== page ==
Central Park’s water #sustainability

Design Sustainability

This is incredible!

I was certainly naieve to the fact that the “lake” in Central Park, New York City, was polluted given all the media attention it receives and all of the “super property” that is adjacent.

This architectural solution that combines renewable energy through a wind turbine to filter the water and reduce it’s health risk is inspired. To then use that energy to power the elevator inside makes sense. I would certainly pay to experience the design innovation first hand.

Let’s hope that there is the political will to make this happen!

Responding to the ever-growing demand for sky-high public spaces and the need for innovative environmental solutions, New York-based studio DFA has envisioned a 712-foot-tall prefabricated timber observation tower in New York’s Central Park that, if built, would become the world’s tallest timber structure.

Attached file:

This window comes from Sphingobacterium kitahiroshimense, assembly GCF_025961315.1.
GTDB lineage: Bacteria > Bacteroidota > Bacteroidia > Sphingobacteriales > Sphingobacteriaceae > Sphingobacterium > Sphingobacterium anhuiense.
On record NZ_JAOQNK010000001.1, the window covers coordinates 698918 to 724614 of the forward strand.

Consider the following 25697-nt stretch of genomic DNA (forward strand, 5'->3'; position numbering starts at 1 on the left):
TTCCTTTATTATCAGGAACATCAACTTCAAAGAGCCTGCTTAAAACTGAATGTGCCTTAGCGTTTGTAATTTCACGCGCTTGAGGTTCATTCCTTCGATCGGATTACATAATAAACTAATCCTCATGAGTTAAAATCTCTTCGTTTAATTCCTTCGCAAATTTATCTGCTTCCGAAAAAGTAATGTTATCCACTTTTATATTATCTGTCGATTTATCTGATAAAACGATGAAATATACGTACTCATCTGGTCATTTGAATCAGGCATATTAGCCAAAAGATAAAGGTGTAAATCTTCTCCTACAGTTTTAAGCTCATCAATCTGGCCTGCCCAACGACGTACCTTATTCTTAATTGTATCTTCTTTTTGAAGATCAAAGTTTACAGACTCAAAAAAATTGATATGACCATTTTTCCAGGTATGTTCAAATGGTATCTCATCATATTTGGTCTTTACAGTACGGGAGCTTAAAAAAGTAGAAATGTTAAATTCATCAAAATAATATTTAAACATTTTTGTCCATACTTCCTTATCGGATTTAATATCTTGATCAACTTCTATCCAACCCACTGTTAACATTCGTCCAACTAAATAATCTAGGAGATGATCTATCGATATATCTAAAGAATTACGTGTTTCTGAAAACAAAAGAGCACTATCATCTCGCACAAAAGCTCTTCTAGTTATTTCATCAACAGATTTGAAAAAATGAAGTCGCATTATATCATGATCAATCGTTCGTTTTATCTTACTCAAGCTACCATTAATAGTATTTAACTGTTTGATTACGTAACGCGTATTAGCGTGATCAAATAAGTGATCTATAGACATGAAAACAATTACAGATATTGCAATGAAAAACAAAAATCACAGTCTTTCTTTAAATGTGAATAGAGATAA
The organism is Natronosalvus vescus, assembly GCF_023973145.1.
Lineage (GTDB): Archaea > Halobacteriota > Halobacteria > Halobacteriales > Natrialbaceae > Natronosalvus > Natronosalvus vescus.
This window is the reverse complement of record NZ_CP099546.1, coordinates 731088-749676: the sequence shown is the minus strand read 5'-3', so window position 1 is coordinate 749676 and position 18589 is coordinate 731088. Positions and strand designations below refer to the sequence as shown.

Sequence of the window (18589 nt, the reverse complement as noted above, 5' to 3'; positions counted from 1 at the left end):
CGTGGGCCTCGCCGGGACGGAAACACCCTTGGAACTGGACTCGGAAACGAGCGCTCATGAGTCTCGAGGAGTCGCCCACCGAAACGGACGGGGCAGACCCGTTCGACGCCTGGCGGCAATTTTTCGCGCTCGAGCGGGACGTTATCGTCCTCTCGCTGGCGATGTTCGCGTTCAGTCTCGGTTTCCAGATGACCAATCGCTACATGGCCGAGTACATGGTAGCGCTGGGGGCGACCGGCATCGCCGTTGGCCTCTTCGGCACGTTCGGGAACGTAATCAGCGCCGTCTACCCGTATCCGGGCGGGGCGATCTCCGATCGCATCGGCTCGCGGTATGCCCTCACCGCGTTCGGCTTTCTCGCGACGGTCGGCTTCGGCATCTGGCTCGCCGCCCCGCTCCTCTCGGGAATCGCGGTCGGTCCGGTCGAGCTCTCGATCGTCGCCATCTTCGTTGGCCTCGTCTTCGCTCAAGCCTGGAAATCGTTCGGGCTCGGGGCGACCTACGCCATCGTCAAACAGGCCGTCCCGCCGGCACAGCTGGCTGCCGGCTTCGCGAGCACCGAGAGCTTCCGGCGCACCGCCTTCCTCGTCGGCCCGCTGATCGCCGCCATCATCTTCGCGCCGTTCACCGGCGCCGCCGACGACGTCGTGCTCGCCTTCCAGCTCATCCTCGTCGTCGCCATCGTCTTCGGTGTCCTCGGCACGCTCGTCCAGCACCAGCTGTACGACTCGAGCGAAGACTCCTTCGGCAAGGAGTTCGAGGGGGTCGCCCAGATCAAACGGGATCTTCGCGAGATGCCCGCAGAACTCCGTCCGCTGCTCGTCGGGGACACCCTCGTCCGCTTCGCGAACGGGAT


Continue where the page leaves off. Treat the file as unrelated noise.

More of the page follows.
Combining the principles of “architecture, recreation, resiliency, and tourism,” the Central Park Tower would rise out of the Jacqueline Kennedy Onassis Reservoir, the 106-acre man-made lake that encompasses one-eighth of the total park area and holds one billion gallons of contaminated water.

Currently, the reservoir sits nearly stagnant and fenced off from public use. DFA’s proposal would place a timber tower with a vertical axis wind turbine in the center of the reservoir. The power generated from the turbine would be enough to filter the water below and move people up the structure without drawing from the city grid.

Patrick Lynch, ArchDaily

Read the ArchDaily article here